by PlainWords, Thu Mar 13, 2008 at 03:10:15 PM EDT
In a recent Diary called "The View From Ferraro's District," the author writes with some sensitivity about the people in Geraldine Ferraro's district. We are told that it is a "middle class Italian, Irish and Jewish-American community;" the people there are at least 40% "white, Italians" but there are also "Filipinos..., Hispanics, West Indians, Polish, Irish, and Arab...and one pro-Clinton African-American family." They are "good people... anti-war, pro-choice, homosexuality doesn't bother us," and they don't like Bush. The author observes that "there is excitement for Hillary Clinton, or no one at all. Obama didn't even crack 30% here."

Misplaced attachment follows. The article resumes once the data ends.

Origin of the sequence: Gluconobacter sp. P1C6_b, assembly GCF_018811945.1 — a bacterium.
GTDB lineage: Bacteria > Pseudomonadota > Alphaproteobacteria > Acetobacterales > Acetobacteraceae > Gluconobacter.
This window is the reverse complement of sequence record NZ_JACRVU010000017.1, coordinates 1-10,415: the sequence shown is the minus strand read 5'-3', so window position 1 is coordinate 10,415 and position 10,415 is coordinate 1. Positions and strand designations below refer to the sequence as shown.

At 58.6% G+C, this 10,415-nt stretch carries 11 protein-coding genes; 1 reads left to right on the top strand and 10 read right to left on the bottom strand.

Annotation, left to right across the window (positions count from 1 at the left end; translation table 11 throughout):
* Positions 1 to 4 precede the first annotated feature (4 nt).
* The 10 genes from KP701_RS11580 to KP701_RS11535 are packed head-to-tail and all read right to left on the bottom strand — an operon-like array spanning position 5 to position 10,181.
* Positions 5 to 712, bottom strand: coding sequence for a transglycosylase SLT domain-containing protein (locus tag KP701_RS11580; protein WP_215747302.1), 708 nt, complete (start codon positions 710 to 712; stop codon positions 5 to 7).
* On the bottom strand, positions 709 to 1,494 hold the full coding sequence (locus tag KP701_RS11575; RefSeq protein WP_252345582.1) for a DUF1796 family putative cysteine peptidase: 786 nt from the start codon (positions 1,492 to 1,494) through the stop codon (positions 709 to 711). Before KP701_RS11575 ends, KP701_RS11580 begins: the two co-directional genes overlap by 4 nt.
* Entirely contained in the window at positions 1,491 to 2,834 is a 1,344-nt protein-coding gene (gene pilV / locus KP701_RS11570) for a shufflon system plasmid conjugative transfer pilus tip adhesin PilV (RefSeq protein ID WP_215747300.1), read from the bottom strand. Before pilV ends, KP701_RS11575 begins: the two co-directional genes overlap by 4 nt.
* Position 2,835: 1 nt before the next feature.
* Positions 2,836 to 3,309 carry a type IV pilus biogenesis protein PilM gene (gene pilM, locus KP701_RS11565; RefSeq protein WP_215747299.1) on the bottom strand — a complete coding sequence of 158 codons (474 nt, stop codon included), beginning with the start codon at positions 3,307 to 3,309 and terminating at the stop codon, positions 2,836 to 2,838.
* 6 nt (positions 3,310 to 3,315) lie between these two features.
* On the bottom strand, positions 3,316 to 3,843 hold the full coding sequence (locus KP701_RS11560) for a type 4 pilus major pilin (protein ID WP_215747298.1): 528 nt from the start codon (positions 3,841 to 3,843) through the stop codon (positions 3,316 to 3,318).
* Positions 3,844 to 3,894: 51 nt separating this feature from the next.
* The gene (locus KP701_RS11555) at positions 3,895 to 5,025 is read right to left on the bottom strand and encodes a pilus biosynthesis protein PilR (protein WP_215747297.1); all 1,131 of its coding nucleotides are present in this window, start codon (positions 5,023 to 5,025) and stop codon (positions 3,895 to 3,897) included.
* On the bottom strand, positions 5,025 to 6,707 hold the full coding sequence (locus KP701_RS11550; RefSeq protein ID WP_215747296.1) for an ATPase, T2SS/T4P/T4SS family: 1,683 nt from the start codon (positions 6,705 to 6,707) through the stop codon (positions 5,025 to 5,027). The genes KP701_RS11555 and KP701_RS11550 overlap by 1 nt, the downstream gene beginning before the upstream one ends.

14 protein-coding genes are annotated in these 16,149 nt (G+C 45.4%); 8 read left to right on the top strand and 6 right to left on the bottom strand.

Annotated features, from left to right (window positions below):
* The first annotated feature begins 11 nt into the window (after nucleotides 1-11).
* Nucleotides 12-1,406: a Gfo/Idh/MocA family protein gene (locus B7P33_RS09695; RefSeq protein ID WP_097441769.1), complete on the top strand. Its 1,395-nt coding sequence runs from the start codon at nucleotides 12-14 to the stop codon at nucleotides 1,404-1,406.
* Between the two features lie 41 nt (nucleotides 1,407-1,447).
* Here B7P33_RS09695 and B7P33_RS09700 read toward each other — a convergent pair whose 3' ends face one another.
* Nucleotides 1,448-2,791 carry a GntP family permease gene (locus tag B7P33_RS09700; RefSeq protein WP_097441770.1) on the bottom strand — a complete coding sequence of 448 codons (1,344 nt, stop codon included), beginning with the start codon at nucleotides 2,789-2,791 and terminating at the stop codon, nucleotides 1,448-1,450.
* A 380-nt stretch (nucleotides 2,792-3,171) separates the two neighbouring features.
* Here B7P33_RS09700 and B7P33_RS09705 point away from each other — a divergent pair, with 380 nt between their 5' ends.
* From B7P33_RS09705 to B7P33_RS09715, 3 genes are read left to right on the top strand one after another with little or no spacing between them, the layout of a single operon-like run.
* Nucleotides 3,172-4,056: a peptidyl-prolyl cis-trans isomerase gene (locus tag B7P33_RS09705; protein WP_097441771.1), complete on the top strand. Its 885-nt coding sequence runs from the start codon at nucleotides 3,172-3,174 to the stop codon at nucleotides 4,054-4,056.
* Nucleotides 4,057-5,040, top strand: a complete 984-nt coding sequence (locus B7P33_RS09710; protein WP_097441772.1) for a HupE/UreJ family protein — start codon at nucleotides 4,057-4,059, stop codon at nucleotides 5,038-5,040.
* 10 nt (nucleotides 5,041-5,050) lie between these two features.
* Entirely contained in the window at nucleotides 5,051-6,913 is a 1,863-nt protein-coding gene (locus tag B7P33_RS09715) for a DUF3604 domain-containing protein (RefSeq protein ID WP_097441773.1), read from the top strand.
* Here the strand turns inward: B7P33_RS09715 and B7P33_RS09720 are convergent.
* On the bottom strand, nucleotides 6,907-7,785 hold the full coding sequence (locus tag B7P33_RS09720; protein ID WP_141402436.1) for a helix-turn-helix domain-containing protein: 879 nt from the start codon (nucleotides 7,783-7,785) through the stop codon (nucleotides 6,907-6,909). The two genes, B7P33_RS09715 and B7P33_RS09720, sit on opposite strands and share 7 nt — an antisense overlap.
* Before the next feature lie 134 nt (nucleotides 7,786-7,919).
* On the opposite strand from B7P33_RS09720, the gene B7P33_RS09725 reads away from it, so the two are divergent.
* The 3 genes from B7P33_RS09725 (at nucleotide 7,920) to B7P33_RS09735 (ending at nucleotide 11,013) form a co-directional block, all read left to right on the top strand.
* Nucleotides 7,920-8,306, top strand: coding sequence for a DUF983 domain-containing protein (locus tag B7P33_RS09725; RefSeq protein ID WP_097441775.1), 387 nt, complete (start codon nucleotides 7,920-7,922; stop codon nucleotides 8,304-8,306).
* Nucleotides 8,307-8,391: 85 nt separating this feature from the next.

And then, the point of that Diary: After Ferraro's comments "the whole community seemed to rise up and scream 'Thank you Congresswoman, at least somebody had the gall to say it!'" The author concludes that these people are racists, not "blatant racist," but "much more the feeling that minorities get special treatment because of other people's racism." I respectfully disagree. I think the author is looking down on those people, patronizing them, as if their feelings are not valid. But their grievances are real and so is their pain, and I do not think they are racists, blatant or any other kind.
Many "liberals" have fallen into the habit of assuming that all statements about race are racist. This is why allegations of "political correctness" have teeth. People can see with their own eyes that it ain't so, and it makes them distrust the whole liberal agenda.